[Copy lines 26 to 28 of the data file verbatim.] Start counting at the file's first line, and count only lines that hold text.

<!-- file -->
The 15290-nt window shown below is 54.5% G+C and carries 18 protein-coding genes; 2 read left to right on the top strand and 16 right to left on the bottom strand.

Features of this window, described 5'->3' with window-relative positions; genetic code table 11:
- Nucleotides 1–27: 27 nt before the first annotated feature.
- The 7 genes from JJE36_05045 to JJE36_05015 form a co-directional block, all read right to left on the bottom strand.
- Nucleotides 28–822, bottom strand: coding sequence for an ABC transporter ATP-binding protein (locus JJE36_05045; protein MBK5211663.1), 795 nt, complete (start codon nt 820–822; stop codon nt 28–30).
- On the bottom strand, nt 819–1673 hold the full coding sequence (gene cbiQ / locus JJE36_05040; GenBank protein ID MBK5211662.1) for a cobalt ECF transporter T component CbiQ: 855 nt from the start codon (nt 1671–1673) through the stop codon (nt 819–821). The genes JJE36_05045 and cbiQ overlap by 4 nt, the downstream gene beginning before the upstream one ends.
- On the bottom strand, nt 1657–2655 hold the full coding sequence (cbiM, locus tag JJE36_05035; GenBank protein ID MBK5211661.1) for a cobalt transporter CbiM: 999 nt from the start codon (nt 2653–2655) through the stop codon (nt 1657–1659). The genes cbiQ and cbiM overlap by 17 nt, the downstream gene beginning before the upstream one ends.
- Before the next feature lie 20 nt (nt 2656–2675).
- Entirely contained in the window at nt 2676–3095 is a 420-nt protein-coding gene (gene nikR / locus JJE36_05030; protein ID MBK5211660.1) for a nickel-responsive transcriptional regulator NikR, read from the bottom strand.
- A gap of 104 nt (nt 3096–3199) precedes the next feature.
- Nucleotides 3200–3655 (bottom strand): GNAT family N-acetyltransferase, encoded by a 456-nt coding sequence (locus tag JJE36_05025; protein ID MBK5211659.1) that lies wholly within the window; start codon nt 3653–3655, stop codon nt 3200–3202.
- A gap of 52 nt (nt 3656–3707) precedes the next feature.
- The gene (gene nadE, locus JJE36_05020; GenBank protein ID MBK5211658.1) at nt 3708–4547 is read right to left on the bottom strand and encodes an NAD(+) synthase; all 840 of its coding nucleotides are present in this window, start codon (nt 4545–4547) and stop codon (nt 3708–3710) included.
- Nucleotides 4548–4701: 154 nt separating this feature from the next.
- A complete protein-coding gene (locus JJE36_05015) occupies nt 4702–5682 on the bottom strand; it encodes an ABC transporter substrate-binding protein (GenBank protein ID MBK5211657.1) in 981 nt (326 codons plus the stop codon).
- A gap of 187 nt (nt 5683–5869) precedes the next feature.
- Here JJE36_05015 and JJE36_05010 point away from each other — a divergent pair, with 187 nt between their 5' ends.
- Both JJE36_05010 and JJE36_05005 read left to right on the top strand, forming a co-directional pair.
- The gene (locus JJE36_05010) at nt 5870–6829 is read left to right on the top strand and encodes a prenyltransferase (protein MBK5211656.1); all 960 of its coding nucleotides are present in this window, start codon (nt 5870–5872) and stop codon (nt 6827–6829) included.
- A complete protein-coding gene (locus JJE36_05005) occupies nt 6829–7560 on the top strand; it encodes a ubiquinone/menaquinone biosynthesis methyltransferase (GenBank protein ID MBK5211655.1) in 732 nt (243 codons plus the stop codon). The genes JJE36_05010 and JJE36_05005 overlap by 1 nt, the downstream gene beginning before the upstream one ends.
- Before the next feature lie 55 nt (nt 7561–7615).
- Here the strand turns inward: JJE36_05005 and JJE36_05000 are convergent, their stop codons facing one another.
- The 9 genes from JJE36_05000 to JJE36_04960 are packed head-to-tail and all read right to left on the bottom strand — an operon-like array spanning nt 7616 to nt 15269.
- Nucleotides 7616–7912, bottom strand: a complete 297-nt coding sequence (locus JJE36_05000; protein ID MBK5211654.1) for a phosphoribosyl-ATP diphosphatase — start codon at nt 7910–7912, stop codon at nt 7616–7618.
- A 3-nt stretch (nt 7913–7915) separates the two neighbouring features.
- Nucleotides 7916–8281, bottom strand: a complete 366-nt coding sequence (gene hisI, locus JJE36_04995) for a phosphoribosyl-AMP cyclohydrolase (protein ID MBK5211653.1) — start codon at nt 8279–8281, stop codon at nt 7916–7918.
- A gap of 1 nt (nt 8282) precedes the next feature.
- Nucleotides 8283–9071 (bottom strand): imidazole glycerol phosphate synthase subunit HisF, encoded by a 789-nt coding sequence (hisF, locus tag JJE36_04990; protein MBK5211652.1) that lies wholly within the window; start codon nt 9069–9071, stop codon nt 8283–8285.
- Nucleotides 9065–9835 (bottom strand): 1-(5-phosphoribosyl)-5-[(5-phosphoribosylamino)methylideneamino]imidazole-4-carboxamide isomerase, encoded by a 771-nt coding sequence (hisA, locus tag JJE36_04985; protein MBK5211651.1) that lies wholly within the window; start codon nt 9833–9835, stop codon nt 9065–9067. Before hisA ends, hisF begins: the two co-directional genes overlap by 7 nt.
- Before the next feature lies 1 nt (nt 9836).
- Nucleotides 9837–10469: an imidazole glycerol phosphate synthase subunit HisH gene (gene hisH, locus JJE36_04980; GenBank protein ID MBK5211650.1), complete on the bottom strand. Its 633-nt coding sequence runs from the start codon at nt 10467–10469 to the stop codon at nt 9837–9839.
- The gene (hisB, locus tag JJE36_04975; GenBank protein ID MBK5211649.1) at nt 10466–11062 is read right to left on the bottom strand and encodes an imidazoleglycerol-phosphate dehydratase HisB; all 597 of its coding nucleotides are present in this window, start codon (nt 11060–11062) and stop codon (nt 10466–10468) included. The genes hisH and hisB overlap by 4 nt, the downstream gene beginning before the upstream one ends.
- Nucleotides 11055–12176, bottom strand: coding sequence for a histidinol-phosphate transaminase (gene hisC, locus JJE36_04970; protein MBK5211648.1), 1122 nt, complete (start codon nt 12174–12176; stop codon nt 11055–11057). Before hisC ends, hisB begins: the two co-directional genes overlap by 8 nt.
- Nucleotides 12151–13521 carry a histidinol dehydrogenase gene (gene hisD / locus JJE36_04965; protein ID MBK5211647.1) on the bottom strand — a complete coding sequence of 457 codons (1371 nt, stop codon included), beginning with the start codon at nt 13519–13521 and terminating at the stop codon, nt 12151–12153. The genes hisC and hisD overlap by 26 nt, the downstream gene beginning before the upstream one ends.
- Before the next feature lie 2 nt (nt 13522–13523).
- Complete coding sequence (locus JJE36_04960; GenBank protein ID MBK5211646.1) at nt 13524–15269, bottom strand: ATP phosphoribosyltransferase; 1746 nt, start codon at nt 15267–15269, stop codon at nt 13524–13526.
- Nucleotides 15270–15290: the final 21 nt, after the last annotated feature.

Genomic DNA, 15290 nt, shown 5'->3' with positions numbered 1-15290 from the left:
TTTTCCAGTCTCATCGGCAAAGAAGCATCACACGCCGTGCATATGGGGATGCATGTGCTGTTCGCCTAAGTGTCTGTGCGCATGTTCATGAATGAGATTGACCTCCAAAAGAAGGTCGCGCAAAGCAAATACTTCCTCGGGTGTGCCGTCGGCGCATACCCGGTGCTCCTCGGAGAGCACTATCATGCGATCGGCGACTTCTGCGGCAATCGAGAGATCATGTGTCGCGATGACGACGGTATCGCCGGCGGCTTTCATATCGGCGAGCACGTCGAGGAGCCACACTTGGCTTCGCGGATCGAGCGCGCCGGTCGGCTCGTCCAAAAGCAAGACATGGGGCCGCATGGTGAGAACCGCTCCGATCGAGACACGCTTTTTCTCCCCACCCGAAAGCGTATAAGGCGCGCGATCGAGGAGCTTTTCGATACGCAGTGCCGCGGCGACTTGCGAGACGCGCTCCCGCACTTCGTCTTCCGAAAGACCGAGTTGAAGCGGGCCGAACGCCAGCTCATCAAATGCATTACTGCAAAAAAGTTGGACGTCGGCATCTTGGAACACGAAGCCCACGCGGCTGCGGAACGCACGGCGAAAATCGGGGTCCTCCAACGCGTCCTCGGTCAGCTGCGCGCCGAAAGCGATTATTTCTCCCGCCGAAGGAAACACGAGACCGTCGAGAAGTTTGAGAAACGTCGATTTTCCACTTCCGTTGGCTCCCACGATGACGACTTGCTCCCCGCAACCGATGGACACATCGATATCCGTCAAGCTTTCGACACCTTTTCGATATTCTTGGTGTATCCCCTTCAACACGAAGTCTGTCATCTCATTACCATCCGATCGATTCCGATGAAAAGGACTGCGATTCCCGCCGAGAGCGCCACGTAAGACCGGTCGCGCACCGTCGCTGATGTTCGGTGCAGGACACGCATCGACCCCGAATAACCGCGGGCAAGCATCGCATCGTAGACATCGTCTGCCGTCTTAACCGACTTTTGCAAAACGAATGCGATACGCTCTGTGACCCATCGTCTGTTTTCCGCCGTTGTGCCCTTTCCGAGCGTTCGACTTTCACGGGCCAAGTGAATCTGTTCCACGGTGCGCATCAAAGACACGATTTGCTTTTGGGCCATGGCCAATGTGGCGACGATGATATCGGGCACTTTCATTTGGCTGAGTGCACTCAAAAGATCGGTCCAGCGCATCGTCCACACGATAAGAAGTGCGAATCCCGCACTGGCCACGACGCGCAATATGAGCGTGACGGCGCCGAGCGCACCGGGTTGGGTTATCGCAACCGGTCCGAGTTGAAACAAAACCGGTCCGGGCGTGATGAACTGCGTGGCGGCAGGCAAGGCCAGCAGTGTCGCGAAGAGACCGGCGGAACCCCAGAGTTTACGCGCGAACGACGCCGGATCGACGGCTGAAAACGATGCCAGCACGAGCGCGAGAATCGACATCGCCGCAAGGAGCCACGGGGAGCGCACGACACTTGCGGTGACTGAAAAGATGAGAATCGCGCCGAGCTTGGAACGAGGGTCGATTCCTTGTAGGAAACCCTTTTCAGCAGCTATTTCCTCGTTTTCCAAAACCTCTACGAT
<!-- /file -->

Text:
- Nucleotides 7916–8281, bottom strand: a complete 366-nt coding sequence (gene hisI, locus JJE36_04995) for a phosphoribosyl-AMP cyclohydrolase (protein ID MBK5211653.1) — start codon at nt 8279–8281, stop codon at nt 7916–7918.
- A gap of 1 nt (nt 8282) precedes the next feature.
- Nucleotides 8283–9071 (bottom strand): imidazole glycerol phosphate synthase subunit HisF, encoded by a 789-nt coding sequence (hisF, locus tag JJE36_04990; protein MBK5211652.1) that lies wholly within the window; start codon nt 9069–9071, stop codon nt 8283–8285.